How did you get into compliance?
I initially started by doing an economics degree, but transferred to a law degree as my original plan was to become a lawyer. I really liked the idea of working in the City however, so I wrote a letter to the human resources departments in most of the large banks.
Was compliance your first career choice?
As mentioned, my aim was to become a lawyer.
How did you obtain your first job in compliance?
A partner in a law firm recommended that compliance was an up and coming area. I sent out many CV’s explaining my interest in this new area called Compliance. Meanwhile I worked as an assistant to a firm of accountants in a large Bank fraud case. Two years after sending the application letter to a Merchant Bank I received a call inviting me to interview for a compliance position.
What were you doing before?
During my studies I had worked in a number of hotels and restaurants. This gave me excellent experience in learning how to deal with awkward customers and situations. It also developed my emotional intelligence by always trying to consider the ‘customer as “always right”’, when very often they were very wrong. This has helped in my compliance career enormously.
What attributes do you think have made you successful in your career?
I have an inquisitive mind-set. I’m always interested in new ideas, new businesses and new challenges. I also kept my compliance experience broad which gave me well rounded experience covering all areas of compliance. I have always been prepared to work in the uncomfortable zone.
Do you look for candidates with a particular educational background or particular qualifications?
I tend to look for candidates with a balance of a good education, but also practical experience. The skill set required is so broad that people can come from a variety of backgrounds. I’m most interested in what candidates have either excelled in or how they have overcome some kind of adversity.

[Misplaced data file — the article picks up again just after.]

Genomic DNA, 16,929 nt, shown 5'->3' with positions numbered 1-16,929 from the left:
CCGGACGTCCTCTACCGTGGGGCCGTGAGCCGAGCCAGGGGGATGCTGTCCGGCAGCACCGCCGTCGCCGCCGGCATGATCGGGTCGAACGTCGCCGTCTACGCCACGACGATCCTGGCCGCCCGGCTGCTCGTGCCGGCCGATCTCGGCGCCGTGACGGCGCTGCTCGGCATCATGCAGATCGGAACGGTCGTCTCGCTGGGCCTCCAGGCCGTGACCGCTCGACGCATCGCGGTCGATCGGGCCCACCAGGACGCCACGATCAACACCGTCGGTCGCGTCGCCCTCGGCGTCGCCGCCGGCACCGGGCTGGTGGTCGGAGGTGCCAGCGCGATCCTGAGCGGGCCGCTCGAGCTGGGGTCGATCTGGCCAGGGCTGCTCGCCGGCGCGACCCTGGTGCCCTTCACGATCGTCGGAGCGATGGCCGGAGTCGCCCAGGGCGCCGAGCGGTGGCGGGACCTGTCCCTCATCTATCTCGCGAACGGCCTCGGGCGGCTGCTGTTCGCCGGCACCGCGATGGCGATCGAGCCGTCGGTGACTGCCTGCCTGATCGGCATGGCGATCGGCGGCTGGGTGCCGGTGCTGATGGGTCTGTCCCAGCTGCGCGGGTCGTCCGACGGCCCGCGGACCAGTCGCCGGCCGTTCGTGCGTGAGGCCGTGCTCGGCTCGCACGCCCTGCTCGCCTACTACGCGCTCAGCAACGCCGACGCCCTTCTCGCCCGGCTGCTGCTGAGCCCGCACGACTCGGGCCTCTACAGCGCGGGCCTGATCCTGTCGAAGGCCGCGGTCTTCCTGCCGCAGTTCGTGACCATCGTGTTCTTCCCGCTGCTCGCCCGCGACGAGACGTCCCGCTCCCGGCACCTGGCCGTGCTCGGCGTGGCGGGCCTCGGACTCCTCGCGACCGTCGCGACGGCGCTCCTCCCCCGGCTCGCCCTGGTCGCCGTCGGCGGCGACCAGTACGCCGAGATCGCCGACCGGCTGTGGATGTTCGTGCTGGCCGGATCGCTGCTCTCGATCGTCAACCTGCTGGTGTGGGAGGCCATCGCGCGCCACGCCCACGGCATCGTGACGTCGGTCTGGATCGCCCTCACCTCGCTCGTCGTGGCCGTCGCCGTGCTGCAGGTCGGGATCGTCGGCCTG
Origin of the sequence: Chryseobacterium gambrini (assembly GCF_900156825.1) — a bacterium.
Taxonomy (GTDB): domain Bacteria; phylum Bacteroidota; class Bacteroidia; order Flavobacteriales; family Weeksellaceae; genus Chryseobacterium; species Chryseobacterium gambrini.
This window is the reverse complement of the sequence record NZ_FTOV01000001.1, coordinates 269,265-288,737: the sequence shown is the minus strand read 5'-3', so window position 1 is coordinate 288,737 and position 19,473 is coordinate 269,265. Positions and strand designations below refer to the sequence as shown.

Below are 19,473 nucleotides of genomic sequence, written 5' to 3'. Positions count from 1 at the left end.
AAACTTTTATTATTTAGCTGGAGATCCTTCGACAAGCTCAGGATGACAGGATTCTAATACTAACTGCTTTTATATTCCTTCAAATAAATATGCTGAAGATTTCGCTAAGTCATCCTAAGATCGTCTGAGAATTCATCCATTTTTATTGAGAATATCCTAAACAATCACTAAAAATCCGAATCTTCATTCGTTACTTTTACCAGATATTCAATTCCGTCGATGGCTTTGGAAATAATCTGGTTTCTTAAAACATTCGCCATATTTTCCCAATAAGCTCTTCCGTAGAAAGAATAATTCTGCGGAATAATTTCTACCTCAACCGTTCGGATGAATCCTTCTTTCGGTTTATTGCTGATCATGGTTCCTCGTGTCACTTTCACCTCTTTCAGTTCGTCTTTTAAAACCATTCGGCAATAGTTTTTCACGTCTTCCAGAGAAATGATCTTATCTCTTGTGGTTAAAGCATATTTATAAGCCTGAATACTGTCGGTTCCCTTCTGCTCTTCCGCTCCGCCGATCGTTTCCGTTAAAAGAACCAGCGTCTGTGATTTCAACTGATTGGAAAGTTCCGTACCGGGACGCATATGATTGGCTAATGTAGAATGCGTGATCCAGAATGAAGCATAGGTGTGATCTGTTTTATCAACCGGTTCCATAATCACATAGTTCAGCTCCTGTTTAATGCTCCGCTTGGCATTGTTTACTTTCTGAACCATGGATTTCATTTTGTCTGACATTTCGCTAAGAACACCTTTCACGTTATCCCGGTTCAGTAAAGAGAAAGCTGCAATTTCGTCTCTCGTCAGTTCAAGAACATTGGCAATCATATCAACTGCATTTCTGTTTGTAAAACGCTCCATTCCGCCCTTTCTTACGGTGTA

What advice would you give to a junior starting their career?
Speak to as many people as possible to understand the role and the different areas of compliance, which all require slightly different skill sets and personalities. Admit and attempt to conquer your weaknesses, be intellectually curious and learn about the different areas of business.
What advice would you give to a mid-level professional?
Decide whether to become an SME or to keep your experience broad, if you’re looking to move into a senior management position.
What advice would you give to a number two?
Be comfortable delegating. Be honest about yourself and your capabilities to others and work on your weaknesses without beating yourself up.
What do you see as the growth areas of compliance in the next 18 months?
Further development of the first-line control oversight, the next generation of electronic surveillance and governance.
Who is the person or persons who have had the biggest impact on your career?
Sandy Robertson, who gave me my first opportunity in Compliance, due to the value for money that I represented as a young graduate with a new family. Also Jeannette Lichner, who gave me the opportunity to move around in compliance and try different aspects of the role, mid-career.
Last, but not least, when you’re not in work, how do you unwind?
I enjoy off-roading and good food.